Download presentation

Presentation is loading. Please wait.

Published byIngrid Pidgeon Modified about 1 year ago

1
The Self-Similarity of Galactic Gaseous Halos: Clues to the Evolution of Galaxies Chris Churchill New Mexico State University Collaborators: Nikki Nielsen (NMSU) Glenn Kacprzak (Swinburne) Sebastian Trujillo-Gomez (NMSU) Michael Murphy (Swinburne) 5/2/2015Churchill (NMSU) Probing the CGM with QSO Absorption Lines

2
5/2/2015Churchill (NMSU) Constraints on galaxy evolution The cycles of gas through the ISM, CGM, and IGM govern galactic processes The CGM is the regulatory conduit.

3
5/2/2015Churchill (NMSU) SFR is regulated by the mass of gas in a reservoir within the galaxy. Gas flows in to the halo, some fraction f gal flows into the galaxy reservoir. Stars continuously form out of the reservoir with a rate proportional gas mass and efficiency ε of gas consumption timescale τgas. A fraction of stellar mass is immediately returned to the reservoir, along with newly produced metals. Some gas may be expelled by a wind, assumed proportional to the SFR. A Simple Picture… details, not so much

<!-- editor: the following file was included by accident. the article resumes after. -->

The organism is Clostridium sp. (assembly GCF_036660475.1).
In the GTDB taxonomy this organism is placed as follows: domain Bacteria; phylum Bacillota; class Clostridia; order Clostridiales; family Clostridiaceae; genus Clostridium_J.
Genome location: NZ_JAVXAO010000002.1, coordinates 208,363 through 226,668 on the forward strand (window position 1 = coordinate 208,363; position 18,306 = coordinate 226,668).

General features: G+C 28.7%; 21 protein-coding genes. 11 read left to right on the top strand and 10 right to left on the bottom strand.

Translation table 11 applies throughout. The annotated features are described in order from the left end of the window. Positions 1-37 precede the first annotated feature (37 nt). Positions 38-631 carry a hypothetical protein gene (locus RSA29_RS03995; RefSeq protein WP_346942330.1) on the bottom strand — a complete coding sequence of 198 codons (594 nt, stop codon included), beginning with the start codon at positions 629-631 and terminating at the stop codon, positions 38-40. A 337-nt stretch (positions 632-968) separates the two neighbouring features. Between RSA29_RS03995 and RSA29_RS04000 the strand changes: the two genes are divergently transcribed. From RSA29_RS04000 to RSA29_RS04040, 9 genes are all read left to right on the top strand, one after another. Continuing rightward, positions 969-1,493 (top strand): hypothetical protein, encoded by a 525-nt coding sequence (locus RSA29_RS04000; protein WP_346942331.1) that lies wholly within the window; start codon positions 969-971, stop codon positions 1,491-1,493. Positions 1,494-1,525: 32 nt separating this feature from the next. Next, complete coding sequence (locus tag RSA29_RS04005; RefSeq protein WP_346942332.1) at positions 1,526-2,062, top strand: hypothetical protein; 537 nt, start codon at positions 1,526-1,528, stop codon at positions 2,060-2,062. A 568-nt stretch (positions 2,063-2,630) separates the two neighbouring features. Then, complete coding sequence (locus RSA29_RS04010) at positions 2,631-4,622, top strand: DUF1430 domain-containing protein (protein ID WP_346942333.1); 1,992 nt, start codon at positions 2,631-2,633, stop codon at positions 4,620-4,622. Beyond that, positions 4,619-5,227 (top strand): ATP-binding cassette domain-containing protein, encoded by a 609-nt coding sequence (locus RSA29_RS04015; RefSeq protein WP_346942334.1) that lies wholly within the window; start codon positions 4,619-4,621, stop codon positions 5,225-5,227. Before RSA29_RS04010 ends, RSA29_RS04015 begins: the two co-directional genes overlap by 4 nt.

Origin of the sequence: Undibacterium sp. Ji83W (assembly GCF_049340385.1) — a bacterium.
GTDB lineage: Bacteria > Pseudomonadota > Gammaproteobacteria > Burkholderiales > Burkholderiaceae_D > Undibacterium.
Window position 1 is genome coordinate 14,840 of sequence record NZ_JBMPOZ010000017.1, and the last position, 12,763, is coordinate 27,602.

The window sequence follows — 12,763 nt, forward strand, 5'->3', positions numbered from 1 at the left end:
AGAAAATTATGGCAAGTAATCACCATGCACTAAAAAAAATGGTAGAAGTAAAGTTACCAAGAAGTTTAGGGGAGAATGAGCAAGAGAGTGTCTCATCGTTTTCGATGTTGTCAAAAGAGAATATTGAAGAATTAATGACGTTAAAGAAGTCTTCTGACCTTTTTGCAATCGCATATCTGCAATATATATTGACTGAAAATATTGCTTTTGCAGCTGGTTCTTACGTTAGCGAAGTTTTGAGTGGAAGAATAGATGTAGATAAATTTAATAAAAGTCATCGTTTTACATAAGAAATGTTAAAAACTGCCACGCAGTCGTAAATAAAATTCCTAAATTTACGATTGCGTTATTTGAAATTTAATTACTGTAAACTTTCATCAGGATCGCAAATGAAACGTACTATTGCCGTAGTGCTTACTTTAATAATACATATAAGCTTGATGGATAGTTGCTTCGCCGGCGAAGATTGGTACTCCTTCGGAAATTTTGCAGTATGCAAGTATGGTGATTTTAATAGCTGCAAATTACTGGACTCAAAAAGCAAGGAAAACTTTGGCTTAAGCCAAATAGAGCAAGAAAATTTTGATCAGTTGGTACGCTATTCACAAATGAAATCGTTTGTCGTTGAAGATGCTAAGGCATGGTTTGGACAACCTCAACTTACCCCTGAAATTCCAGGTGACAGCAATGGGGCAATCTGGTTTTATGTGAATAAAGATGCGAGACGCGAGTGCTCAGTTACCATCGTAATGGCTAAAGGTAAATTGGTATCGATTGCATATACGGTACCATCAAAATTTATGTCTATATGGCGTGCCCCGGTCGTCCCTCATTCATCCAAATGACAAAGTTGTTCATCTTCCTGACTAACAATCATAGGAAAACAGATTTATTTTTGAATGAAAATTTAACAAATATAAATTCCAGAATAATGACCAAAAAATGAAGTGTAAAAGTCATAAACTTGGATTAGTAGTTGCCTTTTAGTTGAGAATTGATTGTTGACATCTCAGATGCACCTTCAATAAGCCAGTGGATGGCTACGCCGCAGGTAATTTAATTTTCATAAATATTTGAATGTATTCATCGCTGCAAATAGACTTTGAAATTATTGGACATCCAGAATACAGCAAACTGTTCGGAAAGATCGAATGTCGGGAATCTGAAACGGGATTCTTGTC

4
5/2/2015Churchill (NMSU) The recycling, in particular, is critical, yet unknown

5
5/2/2015Churchill (NMSU)

6
5/2/2015Churchill (NMSU)

7
obs = 0 (1+z) Time, Redshift, and Expansion obs (Ly ) = (1+z) = 4150 obs (CIV) = (1+z) = 5280 The wavelength at which a line is observed is redshifted via cosmological “stretching”, due to universal expansion, relative to the wavelength at which the emission or absorption event occurred 5/2/2015Churchill (NMSU) – Pizza Pizza!

8
Very strong resonance doublet observable from the ground for z=0.2 to z=2.5 Established since 1991 to probe metal-enriched CGM gas out to ~150 kpc or more Detects gas structures over five+ decades of N(HI), from to cm -2 - wide range of astronomical phenomenon: winds, filamentary infall, co-rotating accretion.. For z<1, galaxies easily observed with 3-4 meter class telescopes MgII 2796,2803 5/2/2015Churchill (NMSU)

9